I let Rusty go first and the second his halter dropped from his face he whirled around and took off spitting clumps of snow behind him. Then Max was let off and instead of running he slowly stepped through the heaps of snow, his nose buried in it. He knelt down and plopped his 1500 pound body into the snow and began to roll. As he got up, his furry black coat had white clinging to him and his muzzle had snow resting there. He looked like he was impersonating Santa. looks like my Max has taken up a new hobby. I couldn't help but laugh out loud at him. They loved to rediscover the world when it was covered in white.

As I made my way back to the barn I listened to the lonely nickers of Flicka. Boy, you would think that after ten years she would know she wouldn't be left out, that this was only our tradition. As I came into view of Flicka she was all worked up, pacing her stall, wondering where her buddies went.

I now grabbed her her purple halter and brought my drama queen from her stall and into the cross ties. I settled the red saddle pad onto her spotted back and gently swung the saddle on top. As I let down the girth and tightened the cinch Flicka tuned in and realized what we were doing. Sure we were going on a ride, but not just any ride. Every year on the day of the first snow, the boys are let out to play and Flicka and I ride the ranch enjoying the white fluff, completely in our element. “Ready, Girl?” Flicka led the way to the snowy outdoors as I stuck my foot in the stirrup and swung myself up.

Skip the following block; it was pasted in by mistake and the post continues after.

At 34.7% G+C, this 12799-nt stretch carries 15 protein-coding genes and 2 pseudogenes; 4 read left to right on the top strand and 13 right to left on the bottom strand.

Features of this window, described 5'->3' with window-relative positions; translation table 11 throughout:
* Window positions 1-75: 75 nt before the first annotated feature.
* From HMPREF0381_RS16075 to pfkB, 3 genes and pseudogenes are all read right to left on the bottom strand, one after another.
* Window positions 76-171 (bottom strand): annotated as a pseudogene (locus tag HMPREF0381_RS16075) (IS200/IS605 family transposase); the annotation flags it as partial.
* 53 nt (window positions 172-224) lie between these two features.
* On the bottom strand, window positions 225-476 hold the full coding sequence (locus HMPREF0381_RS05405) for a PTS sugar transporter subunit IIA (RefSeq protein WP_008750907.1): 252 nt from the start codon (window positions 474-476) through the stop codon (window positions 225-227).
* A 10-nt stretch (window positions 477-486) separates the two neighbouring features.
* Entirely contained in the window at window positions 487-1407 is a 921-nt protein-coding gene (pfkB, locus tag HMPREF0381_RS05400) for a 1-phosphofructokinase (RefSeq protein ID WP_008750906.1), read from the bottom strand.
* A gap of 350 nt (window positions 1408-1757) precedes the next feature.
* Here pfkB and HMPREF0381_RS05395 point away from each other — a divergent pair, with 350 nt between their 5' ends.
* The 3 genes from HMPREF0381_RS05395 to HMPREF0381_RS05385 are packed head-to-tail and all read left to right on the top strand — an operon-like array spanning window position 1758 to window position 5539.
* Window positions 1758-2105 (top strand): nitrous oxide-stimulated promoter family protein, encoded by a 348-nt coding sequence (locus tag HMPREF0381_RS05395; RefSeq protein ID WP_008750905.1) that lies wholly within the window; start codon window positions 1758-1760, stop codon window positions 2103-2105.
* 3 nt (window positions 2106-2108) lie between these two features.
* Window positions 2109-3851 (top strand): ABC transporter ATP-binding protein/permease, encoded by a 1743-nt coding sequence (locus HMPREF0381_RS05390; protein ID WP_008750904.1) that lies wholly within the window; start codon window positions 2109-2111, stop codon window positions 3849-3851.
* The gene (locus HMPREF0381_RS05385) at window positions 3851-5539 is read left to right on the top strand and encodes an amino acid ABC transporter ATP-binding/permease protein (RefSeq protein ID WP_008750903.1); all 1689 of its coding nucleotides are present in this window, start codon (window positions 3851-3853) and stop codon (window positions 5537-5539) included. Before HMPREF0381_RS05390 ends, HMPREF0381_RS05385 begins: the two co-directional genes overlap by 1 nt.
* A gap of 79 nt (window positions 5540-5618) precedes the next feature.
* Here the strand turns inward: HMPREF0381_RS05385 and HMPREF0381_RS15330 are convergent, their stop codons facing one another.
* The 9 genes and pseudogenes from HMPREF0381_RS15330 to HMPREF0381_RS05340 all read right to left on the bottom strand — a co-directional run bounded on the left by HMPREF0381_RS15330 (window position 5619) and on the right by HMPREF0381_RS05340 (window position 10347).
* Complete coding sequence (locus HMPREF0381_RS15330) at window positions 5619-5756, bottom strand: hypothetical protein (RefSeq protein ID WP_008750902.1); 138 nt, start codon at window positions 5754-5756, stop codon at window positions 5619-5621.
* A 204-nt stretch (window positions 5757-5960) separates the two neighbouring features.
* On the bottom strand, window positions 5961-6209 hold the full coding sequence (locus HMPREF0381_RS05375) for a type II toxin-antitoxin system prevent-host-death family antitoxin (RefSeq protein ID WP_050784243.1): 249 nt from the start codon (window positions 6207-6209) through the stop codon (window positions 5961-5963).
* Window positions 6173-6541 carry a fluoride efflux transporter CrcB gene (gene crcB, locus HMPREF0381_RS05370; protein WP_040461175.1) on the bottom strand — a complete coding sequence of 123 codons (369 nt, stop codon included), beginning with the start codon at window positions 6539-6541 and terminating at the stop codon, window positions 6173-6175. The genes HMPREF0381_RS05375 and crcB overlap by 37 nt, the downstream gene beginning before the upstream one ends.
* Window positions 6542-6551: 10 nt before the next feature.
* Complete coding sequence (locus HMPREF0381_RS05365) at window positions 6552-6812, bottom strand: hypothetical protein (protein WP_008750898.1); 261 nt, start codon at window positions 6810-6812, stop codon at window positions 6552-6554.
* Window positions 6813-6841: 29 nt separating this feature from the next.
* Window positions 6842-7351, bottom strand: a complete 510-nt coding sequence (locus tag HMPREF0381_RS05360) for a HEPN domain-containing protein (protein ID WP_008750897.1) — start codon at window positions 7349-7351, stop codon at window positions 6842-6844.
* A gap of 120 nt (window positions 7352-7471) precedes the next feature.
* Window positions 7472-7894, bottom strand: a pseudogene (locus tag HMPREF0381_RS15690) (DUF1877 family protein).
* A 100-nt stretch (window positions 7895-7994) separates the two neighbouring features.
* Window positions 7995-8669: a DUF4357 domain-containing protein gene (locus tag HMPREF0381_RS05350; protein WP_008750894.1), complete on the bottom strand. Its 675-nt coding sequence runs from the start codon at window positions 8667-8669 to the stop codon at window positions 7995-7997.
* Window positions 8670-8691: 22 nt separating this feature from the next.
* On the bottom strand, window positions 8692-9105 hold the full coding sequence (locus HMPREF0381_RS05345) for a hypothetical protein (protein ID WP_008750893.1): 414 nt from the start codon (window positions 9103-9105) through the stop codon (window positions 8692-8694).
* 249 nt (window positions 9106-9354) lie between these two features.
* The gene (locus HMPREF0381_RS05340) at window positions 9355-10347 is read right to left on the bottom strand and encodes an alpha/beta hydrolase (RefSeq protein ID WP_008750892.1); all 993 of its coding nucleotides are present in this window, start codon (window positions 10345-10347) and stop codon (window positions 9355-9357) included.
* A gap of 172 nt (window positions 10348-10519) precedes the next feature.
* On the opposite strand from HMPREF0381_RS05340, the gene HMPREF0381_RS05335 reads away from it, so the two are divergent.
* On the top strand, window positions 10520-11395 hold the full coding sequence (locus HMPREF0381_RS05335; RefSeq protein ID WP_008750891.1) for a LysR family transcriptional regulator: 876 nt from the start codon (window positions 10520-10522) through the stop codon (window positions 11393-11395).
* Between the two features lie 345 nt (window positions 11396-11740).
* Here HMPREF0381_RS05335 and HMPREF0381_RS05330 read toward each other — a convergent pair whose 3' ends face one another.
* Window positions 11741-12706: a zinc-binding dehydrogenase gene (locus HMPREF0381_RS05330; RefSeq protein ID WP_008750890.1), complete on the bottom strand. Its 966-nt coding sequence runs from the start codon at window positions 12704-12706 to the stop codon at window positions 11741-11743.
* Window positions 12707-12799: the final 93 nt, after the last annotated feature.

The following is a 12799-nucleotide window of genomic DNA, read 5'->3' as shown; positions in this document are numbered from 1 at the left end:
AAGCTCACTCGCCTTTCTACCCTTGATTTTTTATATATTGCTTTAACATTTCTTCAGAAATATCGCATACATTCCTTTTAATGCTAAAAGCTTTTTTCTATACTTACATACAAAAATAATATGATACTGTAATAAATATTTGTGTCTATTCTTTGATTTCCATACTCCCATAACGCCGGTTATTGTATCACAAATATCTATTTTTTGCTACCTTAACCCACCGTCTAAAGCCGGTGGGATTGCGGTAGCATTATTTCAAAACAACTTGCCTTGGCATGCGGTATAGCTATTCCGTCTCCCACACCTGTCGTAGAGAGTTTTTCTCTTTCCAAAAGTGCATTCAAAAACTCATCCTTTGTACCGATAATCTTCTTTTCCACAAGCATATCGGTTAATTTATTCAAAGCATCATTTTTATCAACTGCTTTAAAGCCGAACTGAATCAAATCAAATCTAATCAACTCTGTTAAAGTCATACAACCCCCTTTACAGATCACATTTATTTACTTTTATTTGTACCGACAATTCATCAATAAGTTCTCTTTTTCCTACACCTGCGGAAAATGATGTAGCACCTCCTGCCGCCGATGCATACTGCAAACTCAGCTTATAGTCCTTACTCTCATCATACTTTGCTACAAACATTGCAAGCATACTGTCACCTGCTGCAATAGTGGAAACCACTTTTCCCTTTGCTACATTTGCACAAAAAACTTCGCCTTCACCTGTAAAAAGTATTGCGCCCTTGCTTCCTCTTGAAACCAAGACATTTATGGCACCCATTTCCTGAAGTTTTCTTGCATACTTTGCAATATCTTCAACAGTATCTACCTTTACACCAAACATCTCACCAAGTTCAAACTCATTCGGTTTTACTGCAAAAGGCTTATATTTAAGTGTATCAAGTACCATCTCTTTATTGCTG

With ears forward, tail up we began our ride. Flicka picked her feet up till they almost touched her chin, as if she was a dressage horse, to keep her pretty little legs from getting cold. My curly brown hair was coated in white flakes and the snow was coming down in significant amounts. I was sure by tonight there would build up to be two feet. I used to despise large amounts of snow when Flicka was boarded at a barn further away because each added inch of snow added yet another day away from her. But now, with my horses only feet from my house, I welcomed it.


Flicka abruptly stopped in her tracks and arched her neck like she was watching something. And I realized what it was when a gorgeous chestnut mare trotted out of the forest into the snow covered clearing. It was rare that I ever saw a wild horse roaming freely. She stopped and looked at us. Flicka was staring intently as was she, it was almost like they were communicating to each other secretly and maybe they were. I'll never know because she escaped to the forest leaving hoofprint's in the snow that would soon be covered by the large flakes that were cascading out of the sky. I turned Flicka around and decided to head back to the barn before we were stranded. As we took our time getting back we left our own hoofprint's in the snow.





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amordecaballos said...
Jan. 22, 2013 at 7:53 pm
Beautiful!